5. Author: Nimi Akinkugbe Number of pages: 274 Whether you are just starting out and in your first job, financing your children's education, buying a property, approaching retirement, or somewhere in between, you need to take your personal finances seriously. In A-Z of Personal Finance the author, with a professional background of over two decades in banking and private wealth management, provides you with important practical information and useful tips on matters concerning you and your money. Personal Finance Expert & CEO of Bestman Games, Nimi Akinkugbe knows that a lot of people are worried about their personal finances. The A to Z of Personal Finance is a collection of words, topics and terms that are associated with the subject of personal finance. In this book, Nimi Akinkugbe focuses on some of the most significant principles used in her saving and investing philosophy. The purpose the book is to remove the mystique surrounding savings and investments, while dispelling the misconceptions attached to them. This book provides readers with concise information and tips on matters concerning the management of their money. A certified page turning book on money. The book seeks to empower people concerning their finances. In this book, she presents candid, useable insights and advice in understanding and managing personal finances and wealth. This book is highly recommended and won't amount to a waste of your precious time.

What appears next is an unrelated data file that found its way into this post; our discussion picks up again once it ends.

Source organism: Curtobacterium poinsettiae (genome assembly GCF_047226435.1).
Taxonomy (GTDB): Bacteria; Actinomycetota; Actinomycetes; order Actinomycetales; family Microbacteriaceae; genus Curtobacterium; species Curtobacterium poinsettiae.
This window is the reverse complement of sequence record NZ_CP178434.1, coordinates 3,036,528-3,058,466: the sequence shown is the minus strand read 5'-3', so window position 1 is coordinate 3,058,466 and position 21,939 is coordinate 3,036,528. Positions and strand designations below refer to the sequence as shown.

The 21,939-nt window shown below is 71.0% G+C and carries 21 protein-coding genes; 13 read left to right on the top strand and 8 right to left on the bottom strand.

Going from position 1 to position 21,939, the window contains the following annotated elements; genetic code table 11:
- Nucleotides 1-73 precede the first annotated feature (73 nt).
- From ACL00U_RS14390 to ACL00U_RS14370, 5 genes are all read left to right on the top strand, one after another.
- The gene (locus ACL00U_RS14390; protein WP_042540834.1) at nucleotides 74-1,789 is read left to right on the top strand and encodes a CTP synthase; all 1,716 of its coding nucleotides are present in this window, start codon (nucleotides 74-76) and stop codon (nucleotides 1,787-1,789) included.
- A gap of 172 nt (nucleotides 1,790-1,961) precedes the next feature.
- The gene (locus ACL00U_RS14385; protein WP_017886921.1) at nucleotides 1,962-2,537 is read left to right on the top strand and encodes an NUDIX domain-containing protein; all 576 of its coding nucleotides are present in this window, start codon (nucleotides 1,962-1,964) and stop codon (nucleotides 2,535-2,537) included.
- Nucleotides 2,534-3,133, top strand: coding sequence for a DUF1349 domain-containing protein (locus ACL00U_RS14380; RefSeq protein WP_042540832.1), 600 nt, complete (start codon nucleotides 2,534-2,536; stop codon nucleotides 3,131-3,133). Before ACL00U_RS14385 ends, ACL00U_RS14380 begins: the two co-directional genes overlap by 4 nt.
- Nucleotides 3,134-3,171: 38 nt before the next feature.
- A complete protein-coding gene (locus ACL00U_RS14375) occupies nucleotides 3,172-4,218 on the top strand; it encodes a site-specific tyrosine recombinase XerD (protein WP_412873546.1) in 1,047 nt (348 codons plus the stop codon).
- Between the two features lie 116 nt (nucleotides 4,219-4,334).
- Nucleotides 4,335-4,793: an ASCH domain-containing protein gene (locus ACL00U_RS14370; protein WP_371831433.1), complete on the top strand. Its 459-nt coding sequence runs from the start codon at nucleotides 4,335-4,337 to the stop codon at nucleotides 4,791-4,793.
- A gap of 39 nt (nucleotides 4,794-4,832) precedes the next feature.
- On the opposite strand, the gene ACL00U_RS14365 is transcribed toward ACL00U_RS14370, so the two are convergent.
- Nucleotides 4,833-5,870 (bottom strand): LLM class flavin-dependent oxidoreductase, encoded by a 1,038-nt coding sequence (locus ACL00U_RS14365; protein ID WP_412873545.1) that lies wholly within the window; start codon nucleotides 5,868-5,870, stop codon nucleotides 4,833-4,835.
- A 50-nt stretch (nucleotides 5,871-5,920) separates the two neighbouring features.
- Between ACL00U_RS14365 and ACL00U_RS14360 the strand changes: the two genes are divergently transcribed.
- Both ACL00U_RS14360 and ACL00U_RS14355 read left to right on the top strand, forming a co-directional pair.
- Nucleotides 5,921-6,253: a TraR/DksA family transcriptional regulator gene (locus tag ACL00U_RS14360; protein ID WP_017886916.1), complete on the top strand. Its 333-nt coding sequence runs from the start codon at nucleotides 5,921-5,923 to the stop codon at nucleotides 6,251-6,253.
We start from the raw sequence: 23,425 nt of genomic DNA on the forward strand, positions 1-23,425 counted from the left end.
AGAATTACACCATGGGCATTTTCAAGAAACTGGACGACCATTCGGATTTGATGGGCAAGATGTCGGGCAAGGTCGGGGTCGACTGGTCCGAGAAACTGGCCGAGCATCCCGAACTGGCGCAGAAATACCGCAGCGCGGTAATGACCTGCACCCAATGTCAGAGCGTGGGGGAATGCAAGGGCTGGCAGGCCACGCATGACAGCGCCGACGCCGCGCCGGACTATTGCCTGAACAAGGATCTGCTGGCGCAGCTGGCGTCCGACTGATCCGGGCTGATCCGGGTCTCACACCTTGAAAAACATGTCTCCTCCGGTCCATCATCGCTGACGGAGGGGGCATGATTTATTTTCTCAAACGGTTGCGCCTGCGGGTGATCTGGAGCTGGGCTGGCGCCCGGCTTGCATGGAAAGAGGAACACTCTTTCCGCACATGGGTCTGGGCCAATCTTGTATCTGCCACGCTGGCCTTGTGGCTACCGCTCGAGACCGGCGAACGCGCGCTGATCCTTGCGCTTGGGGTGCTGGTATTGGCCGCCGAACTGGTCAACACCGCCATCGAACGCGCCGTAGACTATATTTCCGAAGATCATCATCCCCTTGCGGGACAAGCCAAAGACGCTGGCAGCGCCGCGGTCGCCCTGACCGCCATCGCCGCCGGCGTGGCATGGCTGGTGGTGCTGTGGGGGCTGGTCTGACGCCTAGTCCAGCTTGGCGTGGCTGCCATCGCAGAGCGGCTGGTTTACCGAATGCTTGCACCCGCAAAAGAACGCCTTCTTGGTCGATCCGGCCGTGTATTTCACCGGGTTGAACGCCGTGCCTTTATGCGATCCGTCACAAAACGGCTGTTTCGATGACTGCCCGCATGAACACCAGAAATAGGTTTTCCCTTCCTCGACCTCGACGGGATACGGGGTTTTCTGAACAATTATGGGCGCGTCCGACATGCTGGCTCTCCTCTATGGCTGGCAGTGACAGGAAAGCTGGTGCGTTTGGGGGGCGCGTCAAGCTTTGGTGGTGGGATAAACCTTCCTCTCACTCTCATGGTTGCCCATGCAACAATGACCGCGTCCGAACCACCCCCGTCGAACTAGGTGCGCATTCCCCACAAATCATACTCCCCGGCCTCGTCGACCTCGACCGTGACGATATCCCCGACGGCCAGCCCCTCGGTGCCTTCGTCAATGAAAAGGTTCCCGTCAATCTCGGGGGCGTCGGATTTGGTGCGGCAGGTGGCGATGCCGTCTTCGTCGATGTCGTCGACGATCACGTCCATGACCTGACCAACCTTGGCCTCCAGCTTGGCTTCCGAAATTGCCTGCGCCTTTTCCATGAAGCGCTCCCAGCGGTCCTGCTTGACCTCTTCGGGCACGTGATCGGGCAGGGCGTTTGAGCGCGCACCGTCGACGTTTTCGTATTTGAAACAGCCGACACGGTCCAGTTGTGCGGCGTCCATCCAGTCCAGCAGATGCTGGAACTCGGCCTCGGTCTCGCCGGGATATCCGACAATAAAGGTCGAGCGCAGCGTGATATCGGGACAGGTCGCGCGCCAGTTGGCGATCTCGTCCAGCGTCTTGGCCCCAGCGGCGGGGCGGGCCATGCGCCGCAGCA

6. . Author: Alex Becker Number of pages: 200 Found listed and reviewed on Amazon, the book, The 10 Pillars of Wealth: Mind-Sets of the World's Richest People, makes you think like a multimillionaire: and pushes you to leave the 9 to 5 behind. The world has led you to believe that financial freedom is not something you can willfully create in your life. You have been taught to view wealth as something that happens only to a lucky few who win a random business lottery or are blessed with unimaginable talent. The TRUTH is that creating excessive financial wealth does not come down to luck or talent. It comes down simply to your beliefs, understanding, and views--the ''pillars'' that reinforce your every action. Alex Becker not only breaks down the most important pillars for you but also shows you how to bring them into your life TODAY to begin generating lifelong financial freedom. Discover how to: Successfully quit your 9 to 5 and take back your life without taking massive financial risks, Separate your time from money so that you are constantly getting paid (even in your sleep), Understand the lessons multimillionaires have learned through years of trial and error, Map out the exact steps needed to build million-dollar businesses, Skip time-wasting mistakes and learn how to make money quickly by focusing solely on what gets you paid. In this fantastic book the author Alex Becker sets out to delineate the 10 most important concepts and mindstates behind getting rich in "Pillars" (that are the fancy equivalent of chapters). In each Pillar would find a notion to reject or except, or a mind-state, which then gets expounded upon in greater detail. The author is concise and to the point and incorporates a plethora of very good and relevant real-world examples. Pillar 1 ("Rejecting Getting Rich Slow") for example, refutes the glorified notion that the "right way" to be successful is to go to college, get a degree, work everyday for a salary; weekends off; spread out vacations, with slightly inclined pay raises and a good enough salary to eventually retire semi-satisfactorily later in life. Apparently, they say that it's "safer" to minimize risks (that the wealthiest self-made millionaires take) in your career and live just to insure a more guaranteed path to success and financial freedom. The author utterly rejects this notion. Pillar 4 ("Knowing Every Little Thing is 100% Your Fault") has to do with mind-state and as it's title states believing that every action you take is 100% your fault, and that when you take responsibility for all your circumstances; despite it's uncorrelated nature with your volition, you become more adept at manipulating your life situation. This as you may notice is a very common mindstate of the very successful. Pillar 6 ("Forgetting 'What If' And Focusing On 'What Is') is similar to Pillar 4 in a sense of the mindstate needed to endure, and most importantly get started. Many times in life we play hypothetical scenarios in our head of what will result in the actions we take rather than just taking them and calibrating, figuring out, and learning from them there and then. Pillar 8 ("Focusing Solely On What Gets You Paid") is a plan of action that states that you should put most if not all your efforts on the activities you undertake that ultimately get you paid. Other less profitable tasks should be outsourced and overall there will be a net benefit. There's a "Secret Pillar" that is very motivational. There's a bonus chapter that talks about the different kinds of online companies you can start and it outlines the details of each. Do you want to know about the remaining pillars? Buy the book today. If you want to get serious about changing your financial future, this is a MUST HAVE book.